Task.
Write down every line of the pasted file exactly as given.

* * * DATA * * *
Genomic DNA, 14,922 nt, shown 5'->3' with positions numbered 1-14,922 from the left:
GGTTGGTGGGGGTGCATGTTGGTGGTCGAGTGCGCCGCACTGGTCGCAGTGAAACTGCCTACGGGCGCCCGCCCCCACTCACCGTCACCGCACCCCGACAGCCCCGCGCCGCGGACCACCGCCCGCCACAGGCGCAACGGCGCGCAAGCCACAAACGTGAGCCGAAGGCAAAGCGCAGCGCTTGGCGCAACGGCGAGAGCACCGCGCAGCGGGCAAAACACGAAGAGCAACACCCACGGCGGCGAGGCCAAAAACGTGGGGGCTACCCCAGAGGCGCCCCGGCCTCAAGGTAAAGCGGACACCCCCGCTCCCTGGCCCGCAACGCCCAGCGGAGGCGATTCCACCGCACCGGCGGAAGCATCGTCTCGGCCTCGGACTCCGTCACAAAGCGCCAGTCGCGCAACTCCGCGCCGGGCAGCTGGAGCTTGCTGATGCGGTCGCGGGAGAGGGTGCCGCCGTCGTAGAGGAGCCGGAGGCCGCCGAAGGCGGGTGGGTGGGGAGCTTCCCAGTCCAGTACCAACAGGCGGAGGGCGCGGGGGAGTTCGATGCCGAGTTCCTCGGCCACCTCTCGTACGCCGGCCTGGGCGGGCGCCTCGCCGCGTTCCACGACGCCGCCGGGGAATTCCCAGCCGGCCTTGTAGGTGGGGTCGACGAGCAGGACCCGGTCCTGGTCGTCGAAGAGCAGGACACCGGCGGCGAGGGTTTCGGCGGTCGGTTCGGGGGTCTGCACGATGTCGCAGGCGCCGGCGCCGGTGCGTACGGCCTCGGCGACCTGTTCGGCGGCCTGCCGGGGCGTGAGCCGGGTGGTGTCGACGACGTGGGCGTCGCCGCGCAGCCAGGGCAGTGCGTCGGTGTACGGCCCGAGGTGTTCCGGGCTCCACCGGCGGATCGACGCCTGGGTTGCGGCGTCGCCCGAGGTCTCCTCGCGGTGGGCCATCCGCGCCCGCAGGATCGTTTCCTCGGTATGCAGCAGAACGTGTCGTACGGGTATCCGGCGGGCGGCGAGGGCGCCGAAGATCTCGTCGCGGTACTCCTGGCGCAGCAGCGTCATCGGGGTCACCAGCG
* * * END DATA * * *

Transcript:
Genomic DNA, 14,922 nt, shown 5'->3' with positions numbered 1-14,922 from the left:
GGTTGGTGGGGGTGCATGTTGGTGGTCGAGTGCGCCGCACTGGTCGCAGTGAAACTGCCTACGGGCGCCCGCCCCCACTCACCGTCACCGCACCCCGACAGCCCCGCGCCGCGGACCACCGCCCGCCACAGGCGCAACGGCGCGCAAGCCACAAACGTGAGCCGAAGGCAAAGCGCAGCGCTTGGCGCAACGGCGAGAGCACCGCGCAGCGGGCAAAACACGAAGAGCAACACCCACGGCGGCGAGGCCAAAAACGTGGGGGCTACCCCAGAGGCGCCCCGGCCTCAAGGTAAAGCGGACACCCCCGCTCCCTGGCCCGCAACGCCCAGCGGAGGCGATTCCACCGCACCGGCGGAAGCATCGTCTCGGCCTCGGACTCCGTCACAAAGCGCCAGTCGCGCAACTCCGCGCCGGGCAGCTGGAGCTTGCTGATGCGGTCGCGGGAGAGGGTGCCGCCGTCGTAGAGGAGCCGGAGGCCGCCGAAGGCGGGTGGGTGGGGAGCTTCCCAGTCCAGTACCAACAGGCGGAGGGCGCGGGGGAGTTCGATGCCGAGTTCCTCGGCCACCTCTCGTACGCCGGCCTGGGCGGGCGCCTCGCCGCGTTCCACGACGCCGCCGGGGAATTCCCAGCCGGCCTTGTAGGTGGGGTCGACGAGCAGGACCCGGTCCTGGTCGTCGAAGAGCAGGACACCGGCGGCGAGGGTTTCGGCGGTCGGTTCGGGGGTCTGCACGATGTCGCAGGCGCCGGCGCCGGTGCGTACGGCCTCGGCGACCTGTTCGGCGGCCTGCCGGGGCGTGAGCCGGGTGGTGTCGACGACGTGGGCGTCGCCGCGCAGCCAGGGCAGTGCGTCGGTGTACGGCCCGAGGTGTTCCGGGCTCCACCGGCGGATCGACGCCTGGGTTGCGGCGTCGCCCGAGGTCTCCTCGCGGTGGGCCATCCGCGCCCGCAGGATCGTTTCCTCGGTATGCAGCAGAACGTGTCGTACGGGTATCCGGCGGGCGGCGAGGGCGCCGAAGATCTCGTCGCGGTACTCCTGGCGCAGCAGCGTCATCGGGGTCACCAGCG